A Door to the Future: Sexuality on the Information Superhighway

Sexuality and the Internet

People interested in sexual topics have always been quick to explore a new mode of communication - from graffiti on a prehistoric cave wall, movable type, photography, and radio, to video cameras, VCRs, and videocassette rentals and sales - as a way around the censorship society uses to regulate and limit the dissemination of sexual information. The most recent new mode of communication, the computer-based “information superhighway,” the Internet or simply “the Net,” is no exception. From its birth, the Net has raised images of erotica, pornography, and cybersex available in the privacy of one's home. The Net does provide sexuality information for the general “on-line” public, but it can also provide a wealth of reliable information for sex researchers, sex educators, and sex therapists. However, the use of the Net to access sexuality information has also brought the inevitable sequel of society's effort to regulate this new avenue of sex information.

The Internet is not a physical or tangible entity, but rather a giant network which interconnects innumerable smaller groups of linked computer networks. In early 1995, the global network of the Internet had 2 million Internet hosts; in late 1995-1996, 5 million hosts; and in early 1996, 9.5 million hosts. This is expected to double to 20 million hosts sometime in 1997. However, the number of Internet hosts is misleading, because many hosts limit access of their users with firewalls and other electronic barriers.

Gateways to a variety of electronic messaging services allow Internet users to communicate with over 15 million educational, commercial, government, military, and other types of users throughout the worldwide matrix of computer networks that exchange mail or news. These rapidly developing, and constantly changing, network information and retrieval tools are transforming the way people learn, interact, and relate. These networks provide users with easy access to documents, sounds, images, and other file-system data; library catalog and user-directory data; weather, geography, and physical-science data; and other types of information (Schwartz and Quarterman 1993). Professional journals, papers, conferences, courses, and dialogues are increasingly delivered electronically.

Although the federal government initiated the Internet during the “Cold War” as a way to send top-secret information quickly and securely, no government or group controls or is in charge of the Internet today. The Internet depends on the continuing cooperation of all the interconnected networks (Butler 1994). Because there is no proprietary control, anyone can send e-mail (electronic mail), start a newsgroup, develop a listserv, download files, and/or have their own World Wide Web (WWW) home page or Web site. This freedom has opened the cyberspace doors to the sexuality arena.

For sexuality professionals, the opportunities in cyberspace are limitless. E-mail is just one of many functions. This one-on-one mode of electronic communication allows colleagues to communicate and collaborate in their research worldwide, pursue new leads quickly, test new ideas and hypotheses immediately, and build networks of like-minded colleagues. Whole documents can be attached to e-mail, sent electronically around the globe, and downloaded by the recipients almost instantly. Both time and money can be saved by editing on-line and bypassing postal delays and costs.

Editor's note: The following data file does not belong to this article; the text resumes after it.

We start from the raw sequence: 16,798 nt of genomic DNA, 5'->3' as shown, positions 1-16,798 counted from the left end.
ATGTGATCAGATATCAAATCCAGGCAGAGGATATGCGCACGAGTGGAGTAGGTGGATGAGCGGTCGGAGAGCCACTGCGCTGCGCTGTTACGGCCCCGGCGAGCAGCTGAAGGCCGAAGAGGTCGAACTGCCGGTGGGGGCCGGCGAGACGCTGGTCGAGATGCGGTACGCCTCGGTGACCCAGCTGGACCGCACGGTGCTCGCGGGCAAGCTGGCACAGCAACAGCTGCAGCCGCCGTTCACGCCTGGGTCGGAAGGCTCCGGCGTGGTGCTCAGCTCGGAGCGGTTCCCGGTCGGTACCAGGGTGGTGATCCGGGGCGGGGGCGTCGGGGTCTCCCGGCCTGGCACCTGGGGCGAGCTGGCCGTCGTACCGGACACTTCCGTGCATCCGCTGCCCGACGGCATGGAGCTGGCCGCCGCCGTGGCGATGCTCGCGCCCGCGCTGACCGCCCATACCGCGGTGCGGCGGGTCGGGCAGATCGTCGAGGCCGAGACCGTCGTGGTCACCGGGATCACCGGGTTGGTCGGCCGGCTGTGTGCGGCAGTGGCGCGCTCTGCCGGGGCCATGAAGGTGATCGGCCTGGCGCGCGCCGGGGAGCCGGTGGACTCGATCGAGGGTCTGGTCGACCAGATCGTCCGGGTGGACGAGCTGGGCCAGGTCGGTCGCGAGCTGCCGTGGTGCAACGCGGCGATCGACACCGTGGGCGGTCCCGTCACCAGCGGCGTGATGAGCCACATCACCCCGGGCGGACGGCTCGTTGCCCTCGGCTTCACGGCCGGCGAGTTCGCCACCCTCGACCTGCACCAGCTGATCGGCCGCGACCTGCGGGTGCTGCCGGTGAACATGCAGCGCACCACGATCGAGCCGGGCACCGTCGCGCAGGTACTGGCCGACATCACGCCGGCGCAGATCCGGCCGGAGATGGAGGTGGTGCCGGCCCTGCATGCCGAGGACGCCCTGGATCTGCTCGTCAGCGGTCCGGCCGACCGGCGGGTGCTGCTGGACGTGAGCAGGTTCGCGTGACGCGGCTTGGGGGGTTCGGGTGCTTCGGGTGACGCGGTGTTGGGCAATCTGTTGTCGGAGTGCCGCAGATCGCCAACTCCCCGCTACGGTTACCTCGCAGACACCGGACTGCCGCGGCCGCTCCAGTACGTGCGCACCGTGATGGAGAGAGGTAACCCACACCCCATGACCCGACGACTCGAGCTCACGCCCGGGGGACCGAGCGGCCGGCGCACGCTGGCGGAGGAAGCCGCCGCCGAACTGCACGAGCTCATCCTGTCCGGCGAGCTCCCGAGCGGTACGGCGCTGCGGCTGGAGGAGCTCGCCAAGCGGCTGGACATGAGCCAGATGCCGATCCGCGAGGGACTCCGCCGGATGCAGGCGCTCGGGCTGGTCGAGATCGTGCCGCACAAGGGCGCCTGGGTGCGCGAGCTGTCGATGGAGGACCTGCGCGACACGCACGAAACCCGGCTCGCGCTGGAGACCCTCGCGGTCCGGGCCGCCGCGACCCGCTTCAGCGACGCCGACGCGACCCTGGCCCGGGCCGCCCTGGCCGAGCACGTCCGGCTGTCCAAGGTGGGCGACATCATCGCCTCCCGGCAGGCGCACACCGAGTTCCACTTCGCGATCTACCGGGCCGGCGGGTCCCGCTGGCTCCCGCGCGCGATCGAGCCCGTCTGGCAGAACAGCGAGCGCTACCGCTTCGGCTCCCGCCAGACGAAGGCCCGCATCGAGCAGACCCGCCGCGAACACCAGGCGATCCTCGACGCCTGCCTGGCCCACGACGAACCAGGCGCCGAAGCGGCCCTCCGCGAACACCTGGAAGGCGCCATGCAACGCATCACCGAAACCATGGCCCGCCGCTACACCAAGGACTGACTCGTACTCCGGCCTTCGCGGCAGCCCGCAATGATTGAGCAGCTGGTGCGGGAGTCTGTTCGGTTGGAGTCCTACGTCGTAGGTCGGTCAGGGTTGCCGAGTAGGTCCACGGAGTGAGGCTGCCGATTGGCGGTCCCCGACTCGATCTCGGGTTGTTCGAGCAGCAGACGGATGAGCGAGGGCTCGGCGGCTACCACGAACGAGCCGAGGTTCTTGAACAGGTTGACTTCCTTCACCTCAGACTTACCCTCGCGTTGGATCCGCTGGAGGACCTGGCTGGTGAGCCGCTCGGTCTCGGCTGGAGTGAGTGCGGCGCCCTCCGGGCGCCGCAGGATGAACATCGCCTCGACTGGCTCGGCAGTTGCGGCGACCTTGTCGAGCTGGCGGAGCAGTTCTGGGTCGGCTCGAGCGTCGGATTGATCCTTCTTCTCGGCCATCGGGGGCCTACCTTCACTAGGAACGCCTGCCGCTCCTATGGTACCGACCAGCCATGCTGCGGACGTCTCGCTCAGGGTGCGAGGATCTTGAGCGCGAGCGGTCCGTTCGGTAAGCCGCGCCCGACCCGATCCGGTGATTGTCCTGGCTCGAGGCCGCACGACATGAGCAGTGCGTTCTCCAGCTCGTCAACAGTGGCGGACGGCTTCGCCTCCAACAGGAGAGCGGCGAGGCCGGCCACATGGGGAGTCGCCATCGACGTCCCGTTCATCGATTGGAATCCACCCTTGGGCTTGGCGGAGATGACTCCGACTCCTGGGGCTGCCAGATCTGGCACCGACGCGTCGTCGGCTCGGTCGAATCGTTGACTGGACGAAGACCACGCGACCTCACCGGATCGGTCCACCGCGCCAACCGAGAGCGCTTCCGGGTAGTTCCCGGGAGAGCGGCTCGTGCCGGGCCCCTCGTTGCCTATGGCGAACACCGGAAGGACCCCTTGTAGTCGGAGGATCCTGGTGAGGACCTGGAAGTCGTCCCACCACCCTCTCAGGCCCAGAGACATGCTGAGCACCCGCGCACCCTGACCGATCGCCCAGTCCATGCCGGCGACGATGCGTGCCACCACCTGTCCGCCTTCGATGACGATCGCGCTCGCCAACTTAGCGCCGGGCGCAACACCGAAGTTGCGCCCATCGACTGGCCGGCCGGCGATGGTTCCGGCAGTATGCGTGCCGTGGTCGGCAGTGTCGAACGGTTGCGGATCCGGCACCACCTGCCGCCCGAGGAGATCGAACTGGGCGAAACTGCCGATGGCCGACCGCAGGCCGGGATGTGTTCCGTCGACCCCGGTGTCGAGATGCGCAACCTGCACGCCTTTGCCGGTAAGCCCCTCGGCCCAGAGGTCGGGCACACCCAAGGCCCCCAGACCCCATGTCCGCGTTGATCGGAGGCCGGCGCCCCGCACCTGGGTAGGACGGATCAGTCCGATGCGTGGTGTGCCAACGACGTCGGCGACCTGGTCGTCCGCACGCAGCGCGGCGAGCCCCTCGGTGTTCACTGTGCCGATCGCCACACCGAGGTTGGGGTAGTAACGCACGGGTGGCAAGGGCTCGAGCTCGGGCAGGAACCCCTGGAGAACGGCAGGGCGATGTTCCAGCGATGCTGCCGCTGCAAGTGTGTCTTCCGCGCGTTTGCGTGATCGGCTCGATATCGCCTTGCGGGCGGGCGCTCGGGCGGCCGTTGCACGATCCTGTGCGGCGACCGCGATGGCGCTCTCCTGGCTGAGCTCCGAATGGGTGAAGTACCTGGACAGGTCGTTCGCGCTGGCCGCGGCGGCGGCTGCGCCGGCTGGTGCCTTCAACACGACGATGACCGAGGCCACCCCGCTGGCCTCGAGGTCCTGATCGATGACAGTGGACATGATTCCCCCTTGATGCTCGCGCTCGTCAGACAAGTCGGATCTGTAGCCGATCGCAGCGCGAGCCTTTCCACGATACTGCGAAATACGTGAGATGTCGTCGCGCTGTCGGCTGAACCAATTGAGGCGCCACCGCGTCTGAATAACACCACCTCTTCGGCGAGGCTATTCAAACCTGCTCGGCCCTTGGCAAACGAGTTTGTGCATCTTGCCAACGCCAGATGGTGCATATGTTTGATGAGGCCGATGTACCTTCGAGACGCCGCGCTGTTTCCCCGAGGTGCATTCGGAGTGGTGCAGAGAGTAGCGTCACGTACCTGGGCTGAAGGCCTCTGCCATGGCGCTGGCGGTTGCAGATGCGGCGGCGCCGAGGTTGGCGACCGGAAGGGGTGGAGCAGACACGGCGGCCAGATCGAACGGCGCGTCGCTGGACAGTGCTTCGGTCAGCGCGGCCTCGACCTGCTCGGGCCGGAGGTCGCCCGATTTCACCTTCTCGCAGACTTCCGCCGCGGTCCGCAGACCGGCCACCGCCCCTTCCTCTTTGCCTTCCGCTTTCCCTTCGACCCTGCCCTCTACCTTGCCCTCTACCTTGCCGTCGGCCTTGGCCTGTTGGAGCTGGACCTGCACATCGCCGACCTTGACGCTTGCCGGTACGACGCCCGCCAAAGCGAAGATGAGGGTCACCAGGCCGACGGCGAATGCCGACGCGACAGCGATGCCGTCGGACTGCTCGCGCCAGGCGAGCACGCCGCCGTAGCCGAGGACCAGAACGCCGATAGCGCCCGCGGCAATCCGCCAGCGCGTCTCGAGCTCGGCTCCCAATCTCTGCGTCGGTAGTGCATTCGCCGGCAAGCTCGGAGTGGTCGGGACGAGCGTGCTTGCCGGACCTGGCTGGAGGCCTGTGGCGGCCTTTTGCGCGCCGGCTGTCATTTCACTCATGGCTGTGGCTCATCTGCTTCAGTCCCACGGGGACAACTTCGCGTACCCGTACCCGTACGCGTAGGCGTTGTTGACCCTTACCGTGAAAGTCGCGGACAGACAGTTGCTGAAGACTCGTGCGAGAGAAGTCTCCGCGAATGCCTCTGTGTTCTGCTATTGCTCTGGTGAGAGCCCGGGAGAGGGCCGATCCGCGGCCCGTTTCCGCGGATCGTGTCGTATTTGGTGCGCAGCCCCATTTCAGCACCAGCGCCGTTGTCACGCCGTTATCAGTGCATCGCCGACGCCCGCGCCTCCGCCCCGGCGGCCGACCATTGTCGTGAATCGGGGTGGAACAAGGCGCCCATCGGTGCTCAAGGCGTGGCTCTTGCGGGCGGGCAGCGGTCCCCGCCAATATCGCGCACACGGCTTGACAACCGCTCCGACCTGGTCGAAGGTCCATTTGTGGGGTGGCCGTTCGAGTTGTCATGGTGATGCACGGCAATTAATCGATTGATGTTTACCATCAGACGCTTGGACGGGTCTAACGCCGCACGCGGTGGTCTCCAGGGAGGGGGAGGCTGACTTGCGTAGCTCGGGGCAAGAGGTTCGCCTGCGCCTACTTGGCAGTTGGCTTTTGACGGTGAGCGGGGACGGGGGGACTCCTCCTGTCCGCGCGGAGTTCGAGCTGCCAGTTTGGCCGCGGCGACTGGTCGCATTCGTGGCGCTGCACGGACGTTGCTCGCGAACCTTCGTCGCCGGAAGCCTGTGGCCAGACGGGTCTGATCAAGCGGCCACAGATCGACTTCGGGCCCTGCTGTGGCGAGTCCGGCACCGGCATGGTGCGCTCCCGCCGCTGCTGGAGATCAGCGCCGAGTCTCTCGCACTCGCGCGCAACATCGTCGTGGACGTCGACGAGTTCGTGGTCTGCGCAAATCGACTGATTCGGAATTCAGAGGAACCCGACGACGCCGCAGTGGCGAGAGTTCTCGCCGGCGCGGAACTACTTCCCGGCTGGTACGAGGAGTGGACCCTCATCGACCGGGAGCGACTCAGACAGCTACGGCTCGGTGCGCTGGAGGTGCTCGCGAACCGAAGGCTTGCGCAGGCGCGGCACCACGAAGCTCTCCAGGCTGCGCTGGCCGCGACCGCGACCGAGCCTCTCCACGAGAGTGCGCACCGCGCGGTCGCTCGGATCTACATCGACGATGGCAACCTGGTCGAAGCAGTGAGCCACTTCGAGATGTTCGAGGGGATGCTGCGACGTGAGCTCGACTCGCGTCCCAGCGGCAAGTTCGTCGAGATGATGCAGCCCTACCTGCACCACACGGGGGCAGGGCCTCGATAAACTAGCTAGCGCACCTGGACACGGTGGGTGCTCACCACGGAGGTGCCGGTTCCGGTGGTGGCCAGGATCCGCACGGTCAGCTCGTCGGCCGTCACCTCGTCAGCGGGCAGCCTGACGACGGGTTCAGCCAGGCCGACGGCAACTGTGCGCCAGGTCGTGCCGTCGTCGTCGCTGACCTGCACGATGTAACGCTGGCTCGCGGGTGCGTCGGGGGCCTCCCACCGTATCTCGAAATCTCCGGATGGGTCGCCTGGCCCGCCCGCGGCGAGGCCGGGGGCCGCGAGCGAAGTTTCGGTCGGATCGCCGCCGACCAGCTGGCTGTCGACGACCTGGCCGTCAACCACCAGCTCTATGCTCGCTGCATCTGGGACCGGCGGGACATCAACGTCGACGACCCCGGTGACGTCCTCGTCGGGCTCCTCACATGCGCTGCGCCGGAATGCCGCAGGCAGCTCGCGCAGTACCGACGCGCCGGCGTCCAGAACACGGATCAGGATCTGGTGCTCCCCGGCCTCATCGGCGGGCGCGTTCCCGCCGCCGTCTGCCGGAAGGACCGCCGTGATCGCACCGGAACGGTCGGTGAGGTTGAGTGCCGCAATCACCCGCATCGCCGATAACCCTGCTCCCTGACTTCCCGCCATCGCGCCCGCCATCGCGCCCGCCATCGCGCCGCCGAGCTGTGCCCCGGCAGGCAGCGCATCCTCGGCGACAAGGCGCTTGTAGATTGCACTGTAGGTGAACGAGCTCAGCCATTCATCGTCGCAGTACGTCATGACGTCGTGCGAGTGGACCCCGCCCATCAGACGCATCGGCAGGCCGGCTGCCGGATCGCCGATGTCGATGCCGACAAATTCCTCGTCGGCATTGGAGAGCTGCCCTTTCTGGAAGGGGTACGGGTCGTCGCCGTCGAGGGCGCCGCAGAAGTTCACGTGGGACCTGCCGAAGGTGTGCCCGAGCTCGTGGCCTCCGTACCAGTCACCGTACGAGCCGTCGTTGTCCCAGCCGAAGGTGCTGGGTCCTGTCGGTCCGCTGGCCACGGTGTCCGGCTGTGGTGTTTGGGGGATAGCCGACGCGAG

Many American university professors communicate with their students by e-mail. Lessons, syllabi, and homework are passed back and forth with e-mail. E-mail can also provide the shy or quiet students in a class another venue for participation.

Listserv mailing lists are similar to e-mail, but instead of communicating with only one other person, communication takes place between many. Many Americans of all ages subscribe to a mailing list and use it as a good place to debate issues, share professional ideas, and try out new concepts with others. Subscribers automatically receive correspondence from others who belong to the list. It is like reading everyone's e-mail about a particular topic. Hundreds of listservs exist, including those that address rape, gay and bisexual issues, feminist theory, women's health, AIDS, addictions, survivors of incest, and advocacy, to name a few.

In addition to sending e-mail to individuals or to a mailing list, Americans are increasingly meeting people and sharing interests through newsgroups. Like listservs, newsgroups are open discussions and exchanges on particular topics. Users, however, need not subscribe to the discussion mailing list in advance, but can instead access the database at any time (Butler 1994). One must access a special program called a news reader to retrieve messages/discussions from a newsgroup. A local site may have many newsgroups or a few.

Newsgroups are as diverse as the individuals posting on them. Usenet newsgroups are arranged in a hierarchical order, with their names describing their area of interest. The major hierarchies are talk, alt, biz, soc, news, rec, sci, comp, and misc. Some examples of newsgroups in the field of sexuality are:, talk.abortion, soc.women,,,, alt.transgendered, alt.sexual.abuse.recovery, and alt.politics.homosexuality. This hierarchy and system of naming help the user decide which groups may be of interest.